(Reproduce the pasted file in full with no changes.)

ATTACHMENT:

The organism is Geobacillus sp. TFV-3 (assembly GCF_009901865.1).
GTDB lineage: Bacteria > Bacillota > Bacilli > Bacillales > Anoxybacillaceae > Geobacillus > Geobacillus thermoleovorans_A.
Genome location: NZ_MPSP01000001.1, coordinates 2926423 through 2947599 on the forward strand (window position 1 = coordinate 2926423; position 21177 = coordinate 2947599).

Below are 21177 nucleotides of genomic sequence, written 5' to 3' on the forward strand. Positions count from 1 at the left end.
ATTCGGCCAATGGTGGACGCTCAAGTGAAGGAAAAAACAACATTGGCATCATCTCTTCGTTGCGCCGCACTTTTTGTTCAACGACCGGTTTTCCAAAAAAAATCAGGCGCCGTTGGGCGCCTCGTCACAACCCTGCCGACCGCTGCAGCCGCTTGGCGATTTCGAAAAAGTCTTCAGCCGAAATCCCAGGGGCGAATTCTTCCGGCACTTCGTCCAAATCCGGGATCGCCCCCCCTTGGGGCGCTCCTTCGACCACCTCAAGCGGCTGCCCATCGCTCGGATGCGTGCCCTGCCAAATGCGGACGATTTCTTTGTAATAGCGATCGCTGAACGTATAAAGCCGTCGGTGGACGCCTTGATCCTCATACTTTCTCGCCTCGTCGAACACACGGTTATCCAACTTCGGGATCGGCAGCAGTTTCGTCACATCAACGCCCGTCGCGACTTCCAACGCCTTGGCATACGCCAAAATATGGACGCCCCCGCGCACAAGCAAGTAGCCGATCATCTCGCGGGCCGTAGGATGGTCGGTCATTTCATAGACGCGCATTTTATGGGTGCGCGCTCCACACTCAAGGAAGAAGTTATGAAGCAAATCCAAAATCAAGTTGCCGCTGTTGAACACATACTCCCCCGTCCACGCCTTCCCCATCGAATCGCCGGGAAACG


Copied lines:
The organism is Geobacillus sp. TFV-3 (assembly GCF_009901865.1).
GTDB lineage: Bacteria > Bacillota > Bacilli > Bacillales > Anoxybacillaceae > Geobacillus > Geobacillus thermoleovorans_A.
Genome location: NZ_MPSP01000001.1, coordinates 2926423 through 2947599 on the forward strand (window position 1 = coordinate 2926423; position 21177 = coordinate 2947599).

Below are 21177 nucleotides of genomic sequence, written 5' to 3' on the forward strand. Positions count from 1 at the left end.
ATTCGGCCAATGGTGGACGCTCAAGTGAAGGAAAAAACAACATTGGCATCATCTCTTCGTTGCGCCGCACTTTTTGTTCAACGACCGGTTTTCCAAAAAAAATCAGGCGCCGTTGGGCGCCTCGTCACAACCCTGCCGACCGCTGCAGCCGCTTGGCGATTTCGAAAAAGTCTTCAGCCGAAATCCCAGGGGCGAATTCTTCCGGCACTTCGTCCAAATCCGGGATCGCCCCCCCTTGGGGCGCTCCTTCGACCACCTCAAGCGGCTGCCCATCGCTCGGATGCGTGCCCTGCCAAATGCGGACGATTTCTTTGTAATAGCGATCGCTGAACGTATAAAGCCGTCGGTGGACGCCTTGATCCTCATACTTTCTCGCCTCGTCGAACACACGGTTATCCAACTTCGGGATCGGCAGCAGTTTCGTCACATCAACGCCCGTCGCGACTTCCAACGCCTTGGCATACGCCAAAATATGGACGCCCCCGCGCACAAGCAAGTAGCCGATCATCTCGCGGGCCGTAGGATGGTCGGTCATTTCATAGACGCGCATTTTATGGGTGCGCGCTCCACACTCAAGGAAGAAGTTATGAAGCAAATCCAAAATCAAGTTGCCGCTGTTGAACACATACTCCCCCGTCCACGCCTTCCCCATCGAATCGCCGGGAAACG